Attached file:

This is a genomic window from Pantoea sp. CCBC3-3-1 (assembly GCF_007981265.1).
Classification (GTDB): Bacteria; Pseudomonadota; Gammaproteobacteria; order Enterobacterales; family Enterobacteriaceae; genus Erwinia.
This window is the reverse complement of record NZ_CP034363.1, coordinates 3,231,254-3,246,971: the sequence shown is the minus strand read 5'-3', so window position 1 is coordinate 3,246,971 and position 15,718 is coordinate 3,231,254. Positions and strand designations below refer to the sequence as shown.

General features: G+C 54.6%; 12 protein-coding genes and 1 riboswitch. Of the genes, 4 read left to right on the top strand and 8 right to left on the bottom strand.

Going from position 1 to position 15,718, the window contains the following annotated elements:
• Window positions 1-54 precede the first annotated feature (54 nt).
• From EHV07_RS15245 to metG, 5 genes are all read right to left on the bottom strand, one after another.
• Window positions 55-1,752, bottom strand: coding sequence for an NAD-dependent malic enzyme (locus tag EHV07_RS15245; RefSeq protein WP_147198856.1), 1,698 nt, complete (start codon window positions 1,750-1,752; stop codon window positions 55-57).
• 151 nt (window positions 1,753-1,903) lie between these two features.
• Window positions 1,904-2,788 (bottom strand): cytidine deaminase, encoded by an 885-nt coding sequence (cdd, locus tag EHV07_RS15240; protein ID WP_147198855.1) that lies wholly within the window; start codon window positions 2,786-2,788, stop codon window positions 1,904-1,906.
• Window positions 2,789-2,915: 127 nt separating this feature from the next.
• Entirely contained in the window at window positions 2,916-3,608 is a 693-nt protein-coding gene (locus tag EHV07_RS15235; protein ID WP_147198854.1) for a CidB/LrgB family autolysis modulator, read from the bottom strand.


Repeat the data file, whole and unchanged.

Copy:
This is a genomic window from Pantoea sp. CCBC3-3-1 (assembly GCF_007981265.1).
Classification (GTDB): Bacteria; Pseudomonadota; Gammaproteobacteria; order Enterobacterales; family Enterobacteriaceae; genus Erwinia.
This window is the reverse complement of record NZ_CP034363.1, coordinates 3,231,254-3,246,971: the sequence shown is the minus strand read 5'-3', so window position 1 is coordinate 3,246,971 and position 15,718 is coordinate 3,231,254. Positions and strand designations below refer to the sequence as shown.

General features: G+C 54.6%; 12 protein-coding genes and 1 riboswitch. Of the genes, 4 read left to right on the top strand and 8 right to left on the bottom strand.

Going from position 1 to position 15,718, the window contains the following annotated elements:
• Window positions 1-54 precede the first annotated feature (54 nt).
• From EHV07_RS15245 to metG, 5 genes are all read right to left on the bottom strand, one after another.
• Window positions 55-1,752, bottom strand: coding sequence for an NAD-dependent malic enzyme (locus tag EHV07_RS15245; RefSeq protein WP_147198856.1), 1,698 nt, complete (start codon window positions 1,750-1,752; stop codon window positions 55-57).
• 151 nt (window positions 1,753-1,903) lie between these two features.
• Window positions 1,904-2,788 (bottom strand): cytidine deaminase, encoded by an 885-nt coding sequence (cdd, locus tag EHV07_RS15240; protein ID WP_147198855.1) that lies wholly within the window; start codon window positions 2,786-2,788, stop codon window positions 1,904-1,906.
• Window positions 2,789-2,915: 127 nt separating this feature from the next.
• Entirely contained in the window at window positions 2,916-3,608 is a 693-nt protein-coding gene (locus tag EHV07_RS15235; protein ID WP_147198854.1) for a CidB/LrgB family autolysis modulator, read from the bottom strand.